Posts Tagged ‘Volkswagen’

In 2015, three teachers in Atlanta were convicted of changing student answers on standardized tests and sentenced to seven three years in prison, Volkswagen admitted to programming engines to run differently during emissions tests than in daily use and set aside billions of dollars to deal with the situation, and countless students across the country cheated on exams. Although the scope and consequences of these actions vary widely, James Lang’s 2013 book Cheating Lessons suggests that they have similar origins. On page 35, Lang lists the “four features of a learning or competing environment that may pressure individuals into cheating,” including:

  1. An emphasis on performance
  2. High stakes riding on the outcome
  3. An extrinsic motivation for success
  4. A low expectation of success

In Volkswagen’s case, their diesel engines since 2009 have emitted between 10 and 40 times the nitrous oxide allowed by law when being used normally. These cheats date back to 2007, when VW’s CEO set the goal of surpassing Toyota as the world’s largest automaker, pressuring employees to produce the larger, more powerful cars that Americans like while also increasing fuel economy to meet more stringent standards. VW has also maintained that executives did not know about the cheating, blaming it on the individual actions (however unlikely) of engineers.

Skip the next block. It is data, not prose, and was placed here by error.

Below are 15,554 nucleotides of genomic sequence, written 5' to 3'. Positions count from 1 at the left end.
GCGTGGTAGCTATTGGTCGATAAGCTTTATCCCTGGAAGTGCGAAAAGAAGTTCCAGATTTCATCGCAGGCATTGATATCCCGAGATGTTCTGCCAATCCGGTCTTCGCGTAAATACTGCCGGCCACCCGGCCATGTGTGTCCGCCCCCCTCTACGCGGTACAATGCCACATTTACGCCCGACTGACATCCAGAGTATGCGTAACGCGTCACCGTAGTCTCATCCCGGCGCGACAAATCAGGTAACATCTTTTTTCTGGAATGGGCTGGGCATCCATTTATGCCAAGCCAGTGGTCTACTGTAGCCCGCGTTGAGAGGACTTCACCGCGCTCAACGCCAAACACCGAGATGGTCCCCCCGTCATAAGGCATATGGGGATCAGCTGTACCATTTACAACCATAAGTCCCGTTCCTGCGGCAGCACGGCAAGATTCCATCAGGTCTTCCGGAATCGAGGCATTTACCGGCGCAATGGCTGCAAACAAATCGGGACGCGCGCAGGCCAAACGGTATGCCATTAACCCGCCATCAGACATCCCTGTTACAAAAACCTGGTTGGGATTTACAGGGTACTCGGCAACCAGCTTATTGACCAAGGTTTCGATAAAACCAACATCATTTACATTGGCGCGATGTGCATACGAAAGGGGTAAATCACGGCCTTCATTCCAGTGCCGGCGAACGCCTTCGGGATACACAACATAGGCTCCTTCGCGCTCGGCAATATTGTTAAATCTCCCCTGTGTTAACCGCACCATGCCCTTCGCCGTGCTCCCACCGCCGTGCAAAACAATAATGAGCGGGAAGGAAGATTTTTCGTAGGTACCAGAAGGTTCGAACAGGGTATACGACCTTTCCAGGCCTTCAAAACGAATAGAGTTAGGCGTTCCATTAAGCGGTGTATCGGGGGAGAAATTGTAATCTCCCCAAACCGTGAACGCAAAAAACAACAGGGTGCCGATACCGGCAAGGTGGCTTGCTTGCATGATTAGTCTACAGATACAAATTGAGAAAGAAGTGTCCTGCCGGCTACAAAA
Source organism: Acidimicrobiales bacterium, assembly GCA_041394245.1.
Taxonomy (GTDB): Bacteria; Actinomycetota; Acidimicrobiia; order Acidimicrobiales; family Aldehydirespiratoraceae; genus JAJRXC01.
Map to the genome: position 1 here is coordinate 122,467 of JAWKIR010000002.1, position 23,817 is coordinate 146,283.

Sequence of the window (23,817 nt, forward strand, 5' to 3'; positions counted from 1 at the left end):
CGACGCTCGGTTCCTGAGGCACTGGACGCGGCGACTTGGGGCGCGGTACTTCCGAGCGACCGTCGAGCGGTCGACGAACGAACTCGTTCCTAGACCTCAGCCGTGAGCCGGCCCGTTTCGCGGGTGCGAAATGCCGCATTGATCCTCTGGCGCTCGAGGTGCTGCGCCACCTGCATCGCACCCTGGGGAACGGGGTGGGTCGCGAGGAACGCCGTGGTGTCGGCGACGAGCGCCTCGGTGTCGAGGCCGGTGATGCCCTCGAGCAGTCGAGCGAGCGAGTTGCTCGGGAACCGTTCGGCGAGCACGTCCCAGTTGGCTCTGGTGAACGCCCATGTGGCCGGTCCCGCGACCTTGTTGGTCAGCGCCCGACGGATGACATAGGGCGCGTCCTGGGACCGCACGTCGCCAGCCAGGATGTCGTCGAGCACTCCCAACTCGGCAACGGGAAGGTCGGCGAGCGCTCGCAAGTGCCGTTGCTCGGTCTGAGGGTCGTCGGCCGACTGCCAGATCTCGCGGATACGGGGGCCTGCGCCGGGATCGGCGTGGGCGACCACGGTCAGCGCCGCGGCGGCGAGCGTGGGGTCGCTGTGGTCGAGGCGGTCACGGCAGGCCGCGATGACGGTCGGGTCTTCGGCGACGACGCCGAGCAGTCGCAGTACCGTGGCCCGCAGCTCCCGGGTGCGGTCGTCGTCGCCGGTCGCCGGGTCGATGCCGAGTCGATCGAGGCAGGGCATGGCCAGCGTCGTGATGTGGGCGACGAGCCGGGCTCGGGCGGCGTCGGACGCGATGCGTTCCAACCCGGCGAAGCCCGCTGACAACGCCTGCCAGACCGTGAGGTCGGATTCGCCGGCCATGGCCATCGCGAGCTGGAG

For college students, Lang distinguishes between “mastery” and “performance” orientations. In VW’s case, there was intense pressure to meet the CEO’s goals (compared, perhaps, to improving engine technology for its own sake). This pressure also involved high stakes. Engineers who could not produce the products promised by the CEO may have found their jobs in danger. This was also an extrinsic motivation that must have, in the eyes of the engineers, seemed impossible to achieve (better fuel economy is typically associated with smaller, less powerful cars, which is why European countries with higher gas prices are often offered a wider range of lower-powered engines than Americans can choose from when shopping for a car). The same factors were at play in Atlanta, where an emphasis on performance (increasing test scores) combined with high stakes (job loss and/or school restructuring), extrinsic motivation, and a low expectation of success that led educators to change test answers. (Michelle Rhee’s time as Chancellor of Washington D.C.’s schools is similarly associated with extremely high stakes and accusations of cheating.)